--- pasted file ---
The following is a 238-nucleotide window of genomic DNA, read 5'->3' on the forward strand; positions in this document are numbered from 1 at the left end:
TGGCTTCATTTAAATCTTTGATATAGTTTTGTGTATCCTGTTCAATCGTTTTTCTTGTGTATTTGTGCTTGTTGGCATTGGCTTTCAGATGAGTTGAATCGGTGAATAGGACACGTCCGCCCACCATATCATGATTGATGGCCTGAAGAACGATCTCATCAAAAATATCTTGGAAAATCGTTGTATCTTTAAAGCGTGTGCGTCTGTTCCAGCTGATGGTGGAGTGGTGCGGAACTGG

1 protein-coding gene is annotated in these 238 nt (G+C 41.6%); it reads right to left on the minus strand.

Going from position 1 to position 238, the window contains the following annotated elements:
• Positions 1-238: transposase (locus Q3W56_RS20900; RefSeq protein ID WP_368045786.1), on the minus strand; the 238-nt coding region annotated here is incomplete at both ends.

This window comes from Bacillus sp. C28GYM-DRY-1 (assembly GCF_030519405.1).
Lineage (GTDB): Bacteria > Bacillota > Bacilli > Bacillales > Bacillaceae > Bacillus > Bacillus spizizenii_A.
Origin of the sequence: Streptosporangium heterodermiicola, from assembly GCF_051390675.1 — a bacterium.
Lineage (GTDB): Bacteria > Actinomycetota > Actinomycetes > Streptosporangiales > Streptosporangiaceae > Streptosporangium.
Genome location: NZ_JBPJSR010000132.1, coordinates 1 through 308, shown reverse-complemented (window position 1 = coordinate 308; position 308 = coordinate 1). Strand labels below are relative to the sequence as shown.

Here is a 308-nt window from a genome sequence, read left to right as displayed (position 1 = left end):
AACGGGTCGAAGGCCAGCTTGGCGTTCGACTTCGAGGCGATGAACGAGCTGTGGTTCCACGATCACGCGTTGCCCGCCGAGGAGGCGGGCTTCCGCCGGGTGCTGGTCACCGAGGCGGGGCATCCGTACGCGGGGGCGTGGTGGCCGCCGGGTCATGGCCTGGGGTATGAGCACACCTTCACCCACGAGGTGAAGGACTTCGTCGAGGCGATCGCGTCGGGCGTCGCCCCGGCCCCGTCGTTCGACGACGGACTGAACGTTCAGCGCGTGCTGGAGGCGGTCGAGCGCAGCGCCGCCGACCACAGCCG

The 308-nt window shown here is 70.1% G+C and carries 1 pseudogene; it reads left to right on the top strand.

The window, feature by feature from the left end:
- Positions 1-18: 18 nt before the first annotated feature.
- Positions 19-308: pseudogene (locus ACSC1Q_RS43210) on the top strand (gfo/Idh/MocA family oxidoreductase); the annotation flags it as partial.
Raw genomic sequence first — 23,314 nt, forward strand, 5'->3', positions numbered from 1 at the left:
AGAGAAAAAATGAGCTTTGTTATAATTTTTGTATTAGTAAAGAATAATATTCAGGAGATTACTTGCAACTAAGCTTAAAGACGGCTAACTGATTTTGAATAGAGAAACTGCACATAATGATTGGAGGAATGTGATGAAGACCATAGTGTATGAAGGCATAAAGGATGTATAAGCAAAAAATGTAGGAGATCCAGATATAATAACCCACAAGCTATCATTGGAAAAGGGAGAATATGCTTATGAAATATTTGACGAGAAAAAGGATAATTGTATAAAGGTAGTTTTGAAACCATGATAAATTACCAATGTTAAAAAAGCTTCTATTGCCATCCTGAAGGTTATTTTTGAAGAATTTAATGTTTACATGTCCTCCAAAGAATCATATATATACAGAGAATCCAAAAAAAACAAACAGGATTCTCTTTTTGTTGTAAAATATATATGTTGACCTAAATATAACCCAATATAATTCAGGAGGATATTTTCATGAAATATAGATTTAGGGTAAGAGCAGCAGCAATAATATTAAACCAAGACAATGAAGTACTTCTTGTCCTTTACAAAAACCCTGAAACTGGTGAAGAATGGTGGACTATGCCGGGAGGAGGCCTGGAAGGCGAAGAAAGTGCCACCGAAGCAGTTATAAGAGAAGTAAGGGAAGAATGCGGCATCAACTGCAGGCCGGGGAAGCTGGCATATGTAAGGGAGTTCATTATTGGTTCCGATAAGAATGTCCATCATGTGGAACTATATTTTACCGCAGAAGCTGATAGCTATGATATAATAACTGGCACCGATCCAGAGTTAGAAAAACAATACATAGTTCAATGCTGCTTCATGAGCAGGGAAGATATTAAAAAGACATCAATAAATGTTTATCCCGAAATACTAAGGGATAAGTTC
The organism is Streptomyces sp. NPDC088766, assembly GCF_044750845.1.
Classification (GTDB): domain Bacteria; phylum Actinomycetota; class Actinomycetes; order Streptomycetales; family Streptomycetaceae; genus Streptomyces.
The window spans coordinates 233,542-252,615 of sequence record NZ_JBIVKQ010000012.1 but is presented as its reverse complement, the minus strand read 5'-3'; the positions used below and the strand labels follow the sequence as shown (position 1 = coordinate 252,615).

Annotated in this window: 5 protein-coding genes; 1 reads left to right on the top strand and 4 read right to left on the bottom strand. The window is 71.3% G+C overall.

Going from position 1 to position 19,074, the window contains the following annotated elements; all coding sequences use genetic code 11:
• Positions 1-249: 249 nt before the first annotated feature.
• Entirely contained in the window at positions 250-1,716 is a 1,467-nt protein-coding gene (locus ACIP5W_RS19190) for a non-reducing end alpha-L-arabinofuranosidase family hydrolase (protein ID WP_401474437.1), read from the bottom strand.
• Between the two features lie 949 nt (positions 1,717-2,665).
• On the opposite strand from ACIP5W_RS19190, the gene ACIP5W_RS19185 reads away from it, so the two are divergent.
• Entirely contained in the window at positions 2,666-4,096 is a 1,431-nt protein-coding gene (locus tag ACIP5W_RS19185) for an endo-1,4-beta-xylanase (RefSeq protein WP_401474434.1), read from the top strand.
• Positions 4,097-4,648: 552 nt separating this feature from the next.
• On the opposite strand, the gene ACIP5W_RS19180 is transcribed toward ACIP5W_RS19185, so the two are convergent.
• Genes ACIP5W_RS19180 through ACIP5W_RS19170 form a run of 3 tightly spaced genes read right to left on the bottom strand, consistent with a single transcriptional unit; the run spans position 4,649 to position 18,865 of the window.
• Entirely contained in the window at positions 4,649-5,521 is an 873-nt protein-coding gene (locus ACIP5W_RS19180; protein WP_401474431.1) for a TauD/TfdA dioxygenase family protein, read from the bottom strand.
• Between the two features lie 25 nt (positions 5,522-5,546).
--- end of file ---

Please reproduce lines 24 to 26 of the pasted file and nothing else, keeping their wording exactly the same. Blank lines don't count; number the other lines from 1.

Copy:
• Positions 1-249: 249 nt before the first annotated feature.
• Entirely contained in the window at positions 250-1,716 is a 1,467-nt protein-coding gene (locus ACIP5W_RS19190) for a non-reducing end alpha-L-arabinofuranosidase family hydrolase (protein ID WP_401474437.1), read from the bottom strand.
• Between the two features lie 949 nt (positions 1,717-2,665).